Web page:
Ten privacy and consumer rights groups have requested that the Federal Trade Commission investigate the business practices of Facebook. It’s the second such request after two congressmen took issue with the social network’s cookies, and follows the announcement that Ireland’s Data Protection Commissioner intends to conduct a privacy audit.
The new request is from EPIC, a consortium of U.S. consumer and privacy groups that has a number of grievances, namely that Facebook tracks its users even after they logout (apparently this has been fixed); the “frictionless sharing” feature on the new Ticker; and the Timeline and Open Graph features that were announced last week. Regarding the Ticker and Timeline, they’ve also asked the FTC to determine whether the two features increase privacy risk to users because it arranges personal information chronologically.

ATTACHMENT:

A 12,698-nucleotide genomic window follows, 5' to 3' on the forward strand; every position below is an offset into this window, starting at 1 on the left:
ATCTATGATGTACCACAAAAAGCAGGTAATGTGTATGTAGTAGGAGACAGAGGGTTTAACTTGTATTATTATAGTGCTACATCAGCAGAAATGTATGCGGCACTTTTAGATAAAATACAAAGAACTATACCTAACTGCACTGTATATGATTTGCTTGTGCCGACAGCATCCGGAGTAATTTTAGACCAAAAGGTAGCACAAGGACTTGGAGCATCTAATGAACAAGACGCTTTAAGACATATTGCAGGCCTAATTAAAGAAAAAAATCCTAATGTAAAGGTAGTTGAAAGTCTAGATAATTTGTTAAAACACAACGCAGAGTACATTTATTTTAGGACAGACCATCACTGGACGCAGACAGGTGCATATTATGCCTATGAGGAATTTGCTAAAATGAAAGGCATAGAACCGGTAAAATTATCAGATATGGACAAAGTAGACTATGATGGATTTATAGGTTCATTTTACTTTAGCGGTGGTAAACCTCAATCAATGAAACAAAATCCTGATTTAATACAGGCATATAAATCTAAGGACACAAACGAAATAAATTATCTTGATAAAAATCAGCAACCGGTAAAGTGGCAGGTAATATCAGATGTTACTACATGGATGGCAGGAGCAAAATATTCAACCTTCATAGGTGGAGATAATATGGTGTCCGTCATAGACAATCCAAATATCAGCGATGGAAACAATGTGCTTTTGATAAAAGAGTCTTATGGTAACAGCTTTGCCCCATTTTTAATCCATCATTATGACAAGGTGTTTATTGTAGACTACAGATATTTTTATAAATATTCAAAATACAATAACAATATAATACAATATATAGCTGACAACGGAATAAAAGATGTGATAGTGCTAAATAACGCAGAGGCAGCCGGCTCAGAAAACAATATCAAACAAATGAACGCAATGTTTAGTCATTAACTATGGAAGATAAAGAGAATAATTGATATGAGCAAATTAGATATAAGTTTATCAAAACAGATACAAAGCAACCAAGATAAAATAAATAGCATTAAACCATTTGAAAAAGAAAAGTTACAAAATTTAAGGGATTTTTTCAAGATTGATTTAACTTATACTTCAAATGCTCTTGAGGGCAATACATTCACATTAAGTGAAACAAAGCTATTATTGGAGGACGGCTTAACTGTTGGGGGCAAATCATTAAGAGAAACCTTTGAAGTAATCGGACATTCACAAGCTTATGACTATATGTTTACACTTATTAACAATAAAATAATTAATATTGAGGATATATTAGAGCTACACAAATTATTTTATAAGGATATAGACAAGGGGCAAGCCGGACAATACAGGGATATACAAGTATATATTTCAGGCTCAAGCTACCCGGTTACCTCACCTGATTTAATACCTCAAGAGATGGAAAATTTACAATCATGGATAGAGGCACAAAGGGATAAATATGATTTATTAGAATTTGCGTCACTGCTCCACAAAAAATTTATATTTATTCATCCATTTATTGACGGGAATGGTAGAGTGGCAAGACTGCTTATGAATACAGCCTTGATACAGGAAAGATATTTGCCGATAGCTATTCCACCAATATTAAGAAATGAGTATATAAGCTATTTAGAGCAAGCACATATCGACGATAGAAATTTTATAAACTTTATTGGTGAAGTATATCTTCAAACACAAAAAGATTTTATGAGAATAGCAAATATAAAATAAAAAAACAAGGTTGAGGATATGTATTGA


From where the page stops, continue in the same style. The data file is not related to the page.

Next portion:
The chronological biography that the Timeline produces has the potential for misuse if people aren’t careful about their privacy settings, and aren’t careful about what they post. Potential employers will often check a candidate’s Facebook profile. That’s more or less tolerated. But would people feel the same way if an insurance company did it?
At present, the most serious issue for Facebook would seem to be the Irish privacy audit, which has been described by Data Protection Commissioner Billy Hawkes as the “most detailed, challenging and intensive audit ever undertaken by (this) office.” The bulk of the network’s users reside outside of the U.S., and are the responsibility of Facebook’s international headquarters, which is in Dublin. The results of the audit are due to be published by the end of the year.